As the first place, apparently anywhere in the world, to be building a community family tree of everyone who ever lived there Newbiggin by the Sea is generating some notable pioneers. It’s also producing some fascinating stories out of the so-called ordinary lives of people from a small town which has spent most of its history being overlooked.
Last week we began to tell some of those tales through drama. Visiting Newbiggin Maritime Centre were Tyneside- based Cap-A-Pie theatre company with a play, ‘Under Us All’ based upon the real lives and words of 3 generations of an Irish family living in Hebburn. The links with our genealogy project are obvious so before the performance members of the company led a workshop to explore how our family tales might be turned into theatre.
It was a considerable success. Working with a group whose ages ranged from 8 months to 88 years the theatre company provided a stimulating experience upon which we are keen to build. Even the warm-up was instructive. Invited to place ourselves around a large room according to where we now live I found myself waving from the northern extremities of Warkworth at colleagues from Whitley Bay, Consett and the cities of Durham and Newcastle over the heads of the majority from Newbiggin. It was, it turned out an exercise which emphasised notions of identity, solidarity and sheer bloody-minded community resilience.
This prompted me to consider demography. At the last census in 2011 Newbiggin had almost 10 times as many people (6308) as at the first in 1841. However this apparently steady rise masks huge fluctuations with large increases in the post war years being completely offset by downturn during the decades of industrial decline in the ‘30’s and ‘90’s. Newbiggin has a considerable ‘diaspora’ of people who have moved away across the world to find work and this reflects the North East. Here we have the region with the smallest population, increasing at the lowest rate in England ; its most notable rise being in the group of people over the age of 65.
Some of the comments I’ve had since beginning this column have questioned the whole notion of a North East region arguing that it’s nothing more than a political construct employed by those who relish statistics.
Personally I don’t believe that ‘the North East’ is any more a political construct than ‘England’. It certainly has greater historical provenance. Although the Romans tried to divide us with the ultimate physical device of a wall the Saxon kingdom of Bernicia, ruled from Bamburgh, united Northumberland and Durham, absorbed them into a Northumbria stretching from the Firth of Forth to the Humber and for a few years held power over most of what eventually became ‘England’. Moreover, that great arc of Christian culture – Lindisfarne- Jarrow- Monkwearmouth –Durham provided the greatest learning and art of the time.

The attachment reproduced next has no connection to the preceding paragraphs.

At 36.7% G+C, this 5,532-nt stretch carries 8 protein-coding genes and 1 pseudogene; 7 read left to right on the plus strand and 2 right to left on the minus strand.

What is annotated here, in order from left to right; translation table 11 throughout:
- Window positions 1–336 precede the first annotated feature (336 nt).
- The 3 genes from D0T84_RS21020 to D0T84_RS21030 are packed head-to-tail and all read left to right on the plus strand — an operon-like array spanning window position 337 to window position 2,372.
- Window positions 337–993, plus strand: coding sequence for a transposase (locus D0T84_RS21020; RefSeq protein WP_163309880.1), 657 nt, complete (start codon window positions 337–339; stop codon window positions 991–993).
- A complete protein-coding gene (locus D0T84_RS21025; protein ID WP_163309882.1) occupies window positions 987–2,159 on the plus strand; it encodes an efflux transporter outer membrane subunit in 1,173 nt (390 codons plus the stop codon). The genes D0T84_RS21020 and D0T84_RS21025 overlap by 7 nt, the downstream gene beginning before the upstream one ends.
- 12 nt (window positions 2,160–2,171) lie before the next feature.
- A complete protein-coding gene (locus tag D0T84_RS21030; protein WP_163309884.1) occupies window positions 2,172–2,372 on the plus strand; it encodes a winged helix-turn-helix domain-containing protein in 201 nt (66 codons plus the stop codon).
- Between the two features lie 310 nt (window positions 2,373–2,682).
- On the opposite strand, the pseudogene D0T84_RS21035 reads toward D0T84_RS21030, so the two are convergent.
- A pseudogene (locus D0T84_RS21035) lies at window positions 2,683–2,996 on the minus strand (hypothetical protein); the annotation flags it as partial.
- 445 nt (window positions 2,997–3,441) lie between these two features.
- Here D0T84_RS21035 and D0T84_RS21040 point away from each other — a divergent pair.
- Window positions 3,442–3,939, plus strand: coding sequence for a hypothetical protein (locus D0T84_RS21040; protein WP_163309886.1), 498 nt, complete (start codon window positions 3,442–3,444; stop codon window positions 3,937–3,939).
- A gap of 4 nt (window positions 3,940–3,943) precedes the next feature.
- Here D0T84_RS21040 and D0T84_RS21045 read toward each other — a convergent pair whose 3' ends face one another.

We all know the North East has history on its side but what I’d argue really binds us is the lived experience of being here, the shared, mutuality not only of economic circumstances but of the whole of life amongst this landscape and language and people. Regional identity is an existential concept irrevocably tied up with how you see yourself which is inextricable with how you live your life –wherever you live it and however long you’ve been there.
Why there so many Sunderland supporters in Newbiggin by the Sea is a common issue for our group – perhaps most for those who think that football allegiance should be closer to home. Part of the answer is that somebody had the sense to put on a supporters bus; originally it was a result of droves of Durham miners who came to open our pit. 100 years on there are many who live that unspoken, unacknowledged heritage with pride.
We read in last Thursday’s Journal that the Leader of Newcastle City Council believes that the North East requires the same level of devolution as Wales. On Saturday we heard of the opening of consultation on proposals for a North East Combined Authority. The latter proposal is welcome, uniting local authorities across the region on the big strategic issues However it is no substitute for, indeed could be a distraction from the devolution of democracy, the empowerment of people here.
I agree with Councillor Forbes. Working recently in Wales, negotiating with the Wales Government and Welsh politicians of all parties I was struck by their energy and determination to pursue distinction and excellence for the people of Wales.
However Wales did not achieve their devolution easily through the benificence of others. We now lag behind them because of the nagging campaigning of a Welsh Party rooted in Wales, focused on the interests of Wales. Plaid Cymru has been an effective ‘thorn in the side’ their efforts engaging, resonating with people.
Do we need a new political party to battle for the North East in a similar way ? The debate starts next Monday November 18th 6-8pm at the Lit&Phil, 23 Westgate Rd, Newcastle upon Tyne.
It would be great to see Councillor Forbes there.
Hilton Dawson

A powerful voice for North East England ?

A Powerful Voice for North East England ?
Lit & Phil
23 Westgate Road, Newcastle upon Tyne N1 1SE
Monday November 18th
Look at the strides made by the people of Scotland and Wales in recent years as they have embraced devolution, strengthened their own democracies and gained confidence in promoting themselves to the rest of the world.
Compare them to the North East where we outstrip every other region in England for poverty, unemployment and poor services with our decisions made 300 miles away by people who neither know nor apparently care for what really goes on here.
The battle for devolution in Scotland and Wales has received as many setbacks as the campaign for regional government in the North East. Perhaps the only difference is that they have had dedicated political parties solely focussed on the needs of their areas rather than wider national agendas.
Perhaps it’s now time to establish ‘Wor Party’, a new progressive political party for the North East which can challenge the old institutions to bring real decision-making, real power here ?
Whatever your views you are welcome to join the debate. It will be chaired by Hilton Dawson – Journal columnist, amongst other things a former Labour M.P and Councillor but whatever is said – and where the debate eventually leads – will be up to you.
Further info :